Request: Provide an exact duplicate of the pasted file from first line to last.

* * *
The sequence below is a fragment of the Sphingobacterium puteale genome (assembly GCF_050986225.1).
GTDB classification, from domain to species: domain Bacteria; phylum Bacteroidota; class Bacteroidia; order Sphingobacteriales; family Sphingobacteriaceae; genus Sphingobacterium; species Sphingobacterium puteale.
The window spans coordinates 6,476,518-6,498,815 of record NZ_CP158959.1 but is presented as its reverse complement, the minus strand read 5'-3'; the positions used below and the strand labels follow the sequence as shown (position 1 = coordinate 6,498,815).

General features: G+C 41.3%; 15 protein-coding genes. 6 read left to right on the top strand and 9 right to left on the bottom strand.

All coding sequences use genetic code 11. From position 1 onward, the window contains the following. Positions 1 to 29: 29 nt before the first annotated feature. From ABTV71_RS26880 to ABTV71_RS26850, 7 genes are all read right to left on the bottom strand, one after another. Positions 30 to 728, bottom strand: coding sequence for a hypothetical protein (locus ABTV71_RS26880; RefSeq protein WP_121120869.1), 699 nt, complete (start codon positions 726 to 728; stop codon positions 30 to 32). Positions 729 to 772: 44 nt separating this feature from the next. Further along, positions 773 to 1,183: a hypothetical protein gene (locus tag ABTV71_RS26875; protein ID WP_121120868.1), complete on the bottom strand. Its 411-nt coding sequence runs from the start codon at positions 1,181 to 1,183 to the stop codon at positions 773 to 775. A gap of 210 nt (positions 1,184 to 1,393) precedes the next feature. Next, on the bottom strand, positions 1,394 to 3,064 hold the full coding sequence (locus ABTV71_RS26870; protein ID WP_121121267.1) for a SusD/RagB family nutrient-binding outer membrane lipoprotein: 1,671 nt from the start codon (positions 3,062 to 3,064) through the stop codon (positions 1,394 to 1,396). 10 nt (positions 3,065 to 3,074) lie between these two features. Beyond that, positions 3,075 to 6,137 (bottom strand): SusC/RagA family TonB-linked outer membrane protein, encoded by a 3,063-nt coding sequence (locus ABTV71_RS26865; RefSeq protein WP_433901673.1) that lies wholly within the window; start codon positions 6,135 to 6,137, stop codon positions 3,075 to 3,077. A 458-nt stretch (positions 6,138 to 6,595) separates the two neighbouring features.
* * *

The sequence below is a fragment of the Sphingobacterium puteale genome (assembly GCF_050986225.1).
GTDB classification, from domain to species: domain Bacteria; phylum Bacteroidota; class Bacteroidia; order Sphingobacteriales; family Sphingobacteriaceae; genus Sphingobacterium; species Sphingobacterium puteale.
The window spans coordinates 6,476,518-6,498,815 of record NZ_CP158959.1 but is presented as its reverse complement, the minus strand read 5'-3'; the positions used below and the strand labels follow the sequence as shown (position 1 = coordinate 6,498,815).

General features: G+C 41.3%; 15 protein-coding genes. 6 read left to right on the top strand and 9 right to left on the bottom strand.

All coding sequences use genetic code 11. From position 1 onward, the window contains the following. Positions 1 to 29: 29 nt before the first annotated feature. From ABTV71_RS26880 to ABTV71_RS26850, 7 genes are all read right to left on the bottom strand, one after another. Positions 30 to 728, bottom strand: coding sequence for a hypothetical protein (locus ABTV71_RS26880; RefSeq protein WP_121120869.1), 699 nt, complete (start codon positions 726 to 728; stop codon positions 30 to 32). Positions 729 to 772: 44 nt separating this feature from the next. Further along, positions 773 to 1,183: a hypothetical protein gene (locus tag ABTV71_RS26875; protein ID WP_121120868.1), complete on the bottom strand. Its 411-nt coding sequence runs from the start codon at positions 1,181 to 1,183 to the stop codon at positions 773 to 775. A gap of 210 nt (positions 1,184 to 1,393) precedes the next feature. Next, on the bottom strand, positions 1,394 to 3,064 hold the full coding sequence (locus ABTV71_RS26870; protein ID WP_121121267.1) for a SusD/RagB family nutrient-binding outer membrane lipoprotein: 1,671 nt from the start codon (positions 3,062 to 3,064) through the stop codon (positions 1,394 to 1,396). 10 nt (positions 3,065 to 3,074) lie between these two features. Beyond that, positions 3,075 to 6,137 (bottom strand): SusC/RagA family TonB-linked outer membrane protein, encoded by a 3,063-nt coding sequence (locus ABTV71_RS26865; RefSeq protein WP_433901673.1) that lies wholly within the window; start codon positions 6,135 to 6,137, stop codon positions 3,075 to 3,077. A 458-nt stretch (positions 6,138 to 6,595) separates the two neighbouring features.